Fagin. First of all, I’m not even sure it’s an accurate last name. I don’t know who my biological grandfather is. (Not going to go looking, either.) My biological grandmother, Annie Ruth, gave birth to six children.  Five of them, including my biological father, were raised by her older sister, Dorothy Lorena Davis, who I came to know as my grandma. I never met Annie Ruth until I was in my early 20’s. Since all of Annie Ruth’s kids had different fathers, they decided to give the children the same last name, Fagin. So there’s a one in six chance that my last name should actually be Fagin.

My biological father decided not to raise me and my older brother after he and my mother divorced. We’d see him—on average— about once a year. But the thing that always remained was his last name,  my last name, Fagin. When my mother remarried when I was two, her new husband became my dad and cared for me as his own. My dad was a dark-skinned man and my mother was brown-skinned. Whenever we’d go places people would look at me, a little yellow girl, and ask my dad if I was his. “Yes, she is,” he’d say, without explanation, steadily looking into their eyes. My dad’s last name was Ravenell. When I was ten, he asked me and my older brother, Nijon, if we’d like to change our last name to his. Nijon said yes, but I said no. Maybe my parents were too busy or focused on more pressing matters, but we never got around to changing our names.

My biological father appeared like Santa Claus— once a year, complete with gifts and expensive trips to the mall. I think these brief appearances were enough for me to sympathize with him. He’d explain that he wanted to see us more often, but with running a small business and the distance—us in South Carolina and him in Alabama, it was impossible. Part of me felt sorry for him, then I’d half-forget about him the rest of the year. I did have my dad, who was there every day. Either way, I think this is what made me feel hesitant to say yes about changing my name. And I was used to it. Ravenell had three syllables. Kwoya (Ra-vuh-nell) didn’t sound right. Fagin was my name.

In 6th grade I found my name in the dictionary. There it was, Fagin, and next to it was the definition: thief.  This was a reference of course, to Charles Dickens’ novel. Fagin is the name of a thieving character from Oliver Twist.  This bothered me. I believed in names. My dad believed in the power of a given name, even coming up with a meaningful name for our dog, Ishmael. I found a way to swallow this disappointing discovery by telling myself I wasn’t a thief but I did steal and break hearts.  (I’m laughing at myself here, too.)

I had a lot of reasons for deciding to attend the University of Alabama for college when I was seventeen. One was that I would be closer to my grandma. It was also the only school I applied to. I think some people believe I moved to Alabama to be closer to my biological father. This wasn’t true. My senior year of high school, Halbert Fagin sent me a letter. In it he firmly stated that he would not give me money for college, and that he would not help me at all during the process. He explicitly let me know this because he didn’t want to leave room for confusion. I knew before I left Charleston he wouldn’t be in my life. True to his word, I still only saw him once a year, though he lived about twenty minutes away from my dorm.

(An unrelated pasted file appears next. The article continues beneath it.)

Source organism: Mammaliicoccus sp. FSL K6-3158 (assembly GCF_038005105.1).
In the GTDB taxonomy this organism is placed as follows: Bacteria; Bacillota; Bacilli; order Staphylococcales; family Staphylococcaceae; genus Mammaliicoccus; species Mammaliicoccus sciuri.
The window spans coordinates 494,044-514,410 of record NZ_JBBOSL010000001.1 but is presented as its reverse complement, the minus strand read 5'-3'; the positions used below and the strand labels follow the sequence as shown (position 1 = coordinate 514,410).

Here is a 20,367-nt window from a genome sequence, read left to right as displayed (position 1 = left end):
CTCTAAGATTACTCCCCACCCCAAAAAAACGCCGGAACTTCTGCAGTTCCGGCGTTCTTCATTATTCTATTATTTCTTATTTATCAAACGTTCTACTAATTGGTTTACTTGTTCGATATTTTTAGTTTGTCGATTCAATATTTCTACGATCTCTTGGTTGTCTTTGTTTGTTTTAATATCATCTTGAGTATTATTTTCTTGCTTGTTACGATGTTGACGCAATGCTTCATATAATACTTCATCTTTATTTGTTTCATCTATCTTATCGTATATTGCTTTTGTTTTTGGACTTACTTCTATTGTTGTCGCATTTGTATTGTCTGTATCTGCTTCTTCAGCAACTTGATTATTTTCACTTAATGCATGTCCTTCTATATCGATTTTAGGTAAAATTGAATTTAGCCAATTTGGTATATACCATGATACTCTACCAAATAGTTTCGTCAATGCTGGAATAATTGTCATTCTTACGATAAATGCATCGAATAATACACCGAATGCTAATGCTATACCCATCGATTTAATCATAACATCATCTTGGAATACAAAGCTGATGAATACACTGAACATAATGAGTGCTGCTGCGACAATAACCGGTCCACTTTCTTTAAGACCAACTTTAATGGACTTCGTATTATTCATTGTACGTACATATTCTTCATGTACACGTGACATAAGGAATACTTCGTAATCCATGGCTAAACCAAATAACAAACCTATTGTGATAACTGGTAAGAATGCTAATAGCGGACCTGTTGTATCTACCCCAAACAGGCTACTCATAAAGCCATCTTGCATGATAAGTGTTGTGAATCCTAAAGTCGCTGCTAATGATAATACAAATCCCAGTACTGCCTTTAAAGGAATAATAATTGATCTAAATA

When I became a writer, I thought Kwoya Fagin was a really great writing name. It seemed so many of us had unique names, and I felt glad that my name was unique, too. Under the name Kwoya Fagin, I completed an MFA, joined Cave Canem and wrote the first drafts of a poetry collection.  When I published a chapbook of poetry in 2010, I was already married, but I wanted to be true to who I was when I’d written it, so I published under Kwoya Fagin, though my new last name was Maples. Kwoya Maples didn’t sound right either. Finally I settled on Kwoya Fagin Maples, setting all my social media accounts and writing profiles to reflect this name.

I’ve never felt pride attached to being a Fagin or the name itself. Though I love my aunts who are Fagins, my grandma’s last name was Davis. I have no reason to be connected to it other than the fact that at one time it was mine. It was what people called me. I find myself now—a 35 year old mother— wishing I could cast if off, wishing I was known as just Kwoya Maples.  Fagin feels like fluff, a placeholder with no real significance. I’m not certain when I started to feel this way so strongly. Perhaps it’s because I’m publishing a book with this name on it and I don’t know why anymore. Perhaps it’s because three years ago my grandma passed.

The Maples can recount their family history for six generations. They live off Maples Rd. They have land that has been in their family for just as long. My daughters are Maples. My husband asks, “Who runs the world?” at the top of his lungs and they all yell in unison, “MAPLES GIRLS!” My name has been legally changed to Kwoya Maples for the last nine years. Nowadays, going by Fagin feels like carrying around a dead thing. Maybe it’s time to finally let it go.

One response to “(Un)naming”

  1. It sounds like you have struggled with the issue of names, and I really believe that most women do, although they seldom complain about it. Women often suffer identity issues relating to their family name, which may be changed more than once in a lifetime. It makes it hard for women to feel a continuous identity.
    I did an essay on names several years back, which was eventually published in an online magazine. Here’s the link, FYI. http://www.persimmontree.org/v2/spring-2015/whats-in-a-name/


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